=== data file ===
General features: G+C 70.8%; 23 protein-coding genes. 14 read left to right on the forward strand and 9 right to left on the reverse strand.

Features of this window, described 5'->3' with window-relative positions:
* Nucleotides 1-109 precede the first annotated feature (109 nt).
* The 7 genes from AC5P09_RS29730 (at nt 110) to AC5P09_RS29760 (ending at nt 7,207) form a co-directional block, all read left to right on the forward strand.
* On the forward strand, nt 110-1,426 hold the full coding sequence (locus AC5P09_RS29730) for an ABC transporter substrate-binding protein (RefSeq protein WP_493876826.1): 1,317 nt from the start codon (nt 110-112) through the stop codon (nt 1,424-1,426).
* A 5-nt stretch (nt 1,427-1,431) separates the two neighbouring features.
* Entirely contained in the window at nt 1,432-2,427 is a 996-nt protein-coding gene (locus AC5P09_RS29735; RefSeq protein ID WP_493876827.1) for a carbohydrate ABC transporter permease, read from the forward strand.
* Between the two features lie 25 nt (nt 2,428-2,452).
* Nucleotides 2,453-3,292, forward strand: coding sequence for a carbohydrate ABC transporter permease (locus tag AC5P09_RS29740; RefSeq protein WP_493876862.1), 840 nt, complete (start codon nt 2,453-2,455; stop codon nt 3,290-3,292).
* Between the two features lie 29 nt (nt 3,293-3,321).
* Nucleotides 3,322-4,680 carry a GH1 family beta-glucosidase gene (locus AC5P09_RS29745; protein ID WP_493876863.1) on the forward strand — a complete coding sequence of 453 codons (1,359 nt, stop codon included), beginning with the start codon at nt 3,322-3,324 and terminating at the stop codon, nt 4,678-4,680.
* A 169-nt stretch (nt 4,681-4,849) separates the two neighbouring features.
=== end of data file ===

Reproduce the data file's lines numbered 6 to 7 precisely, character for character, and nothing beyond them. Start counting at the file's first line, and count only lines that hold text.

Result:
* A 5-nt stretch (nt 1,427-1,431) separates the two neighbouring features.
* Entirely contained in the window at nt 1,432-2,427 is a 996-nt protein-coding gene (locus AC5P09_RS29735; RefSeq protein ID WP_493876827.1) for a carbohydrate ABC transporter permease, read from the forward strand.